Note: before the MTA released real-time for the lettered subway lines, our app Transit successfully launched a crowdsourced transit tracker. It gave you real-time countdowns, even when subways weren’t being tracked officially. Today we’re happy to report that all subways ARE being tracked in New York, which means you can get countdowns for every line. You can find them on our app, Transit.
If New York City is the world’s biggest apple, then New York’s subways are the world’s biggest worms. And those worms need lots of love:
New York’s subways serve millions of people and (unlike London, Tokyo and Paris) they operate 24 hours a day. That means limited overnight maintenance. Most has to be done over the weekend. Like installing all those coveted countdown clocks.
Every week, the MTA releases a list of all the trains and stations undergoing weekend service changes. The MTA calls the list (rather benignly) “The Weekender”.
We tend to prefer the term “The McClusterf*ck List”.
Does this sound familiar: you’ll plan a trip on Google or Apple Maps (or another transit app), set out for the subway station — only to realize that your train isn’t running? Worse, you have no idea when any other trains are coming because your station doesn’t have countdown clocks?
Don’t despair — today our app Transit is launching two big features that will get rid of all your bushiest transit tangles. Introducing:
- Weekend-proofed trip planning for MTA service disruptions
(and even better…)
- Crowdsourced countdown clocks for trains that don’t have them
(yes: the MTA’s lettered lines + 7 line now have real-time departure info! 😱💕)
1. Weekend-proofed trip planning
Until today, you’ve had three options to avoid weekend service disruptions in NYC:
- Check the MTA’s Weekender website, then manually stitch together your revised transit trips (unusual transfers, shuttle buses, etc.) 👹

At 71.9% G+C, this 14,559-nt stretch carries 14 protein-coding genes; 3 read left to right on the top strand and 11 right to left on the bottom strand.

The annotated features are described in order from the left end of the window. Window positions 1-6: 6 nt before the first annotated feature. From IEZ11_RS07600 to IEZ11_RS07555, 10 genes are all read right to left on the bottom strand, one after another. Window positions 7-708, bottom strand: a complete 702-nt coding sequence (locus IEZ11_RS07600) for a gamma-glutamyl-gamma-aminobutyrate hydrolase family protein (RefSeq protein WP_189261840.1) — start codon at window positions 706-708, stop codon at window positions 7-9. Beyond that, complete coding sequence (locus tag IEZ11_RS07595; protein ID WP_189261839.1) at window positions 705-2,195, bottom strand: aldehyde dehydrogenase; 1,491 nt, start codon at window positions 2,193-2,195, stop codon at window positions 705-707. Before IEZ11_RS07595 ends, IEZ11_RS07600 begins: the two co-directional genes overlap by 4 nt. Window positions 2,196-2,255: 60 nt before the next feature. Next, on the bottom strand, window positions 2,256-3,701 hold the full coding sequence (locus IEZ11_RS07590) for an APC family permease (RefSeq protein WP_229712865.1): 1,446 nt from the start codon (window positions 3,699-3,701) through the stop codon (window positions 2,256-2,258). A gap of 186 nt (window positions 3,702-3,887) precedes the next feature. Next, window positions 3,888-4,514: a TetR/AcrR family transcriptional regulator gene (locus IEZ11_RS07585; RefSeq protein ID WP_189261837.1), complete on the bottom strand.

- Plan a trip on Apple/Google Maps.
- Show up to your station, cross your fingers, and hope for the best.✌
All of these options were pretty bad. Unless you’re a hardcore transit nerd, it isn’t easy to understand the MTA’s tortuous weekend advisories — making it impossible to plan around them. That rules out The Weekender.
Or maybe you like to live dangerously and would rather press your luck instead of checking service disruptions on an app. To those brave souls: we wish you luck.
But what if you need more than luck to survive the MTA’s weekend mayhem? You’ll probably try a trip planner like Google Maps. However, none do a terribly good job at handling weekend subway disruptions.
Consider this weekend:
- Google Maps told us to take the L train when it wasn’t running
- Google Maps told us to take the 2 train when it wasn’t running
- Google Maps told us that the F train wasn’t running at all — even though it was only disrupted in Brooklyn! It suggested a trip that unnecessarily took 25% more time, including a 16 minute-long walk 💀
- Google Maps told us the 7 train wasn’t running at all, when it was only skipping a few stops in Queens. Google freaked out, took the whole train offline, and ended up telling us to take a bus from Manhattan to Queens. WTF?
Why is this happening?
Well, it turns out that Google’s developers (and Apple’s, ours, and everyone else’s) don’t actually have access to any of the MTA’s service disruption data. Literally all we have to work off of is the text on the The Weekender website.
It seems like Google Maps is trying to parse the The Weekender website’s text — but that’s problematic. A single service disruption can take entire pages of textual description.
Unfortunately, Google Maps’ automatic parser messes up. A lot. (Apple doesn’t even try — they just copy key parts of The Weekender and put it in their app. Their actual trip planner doesn’t react to MTA service disruptions at all.)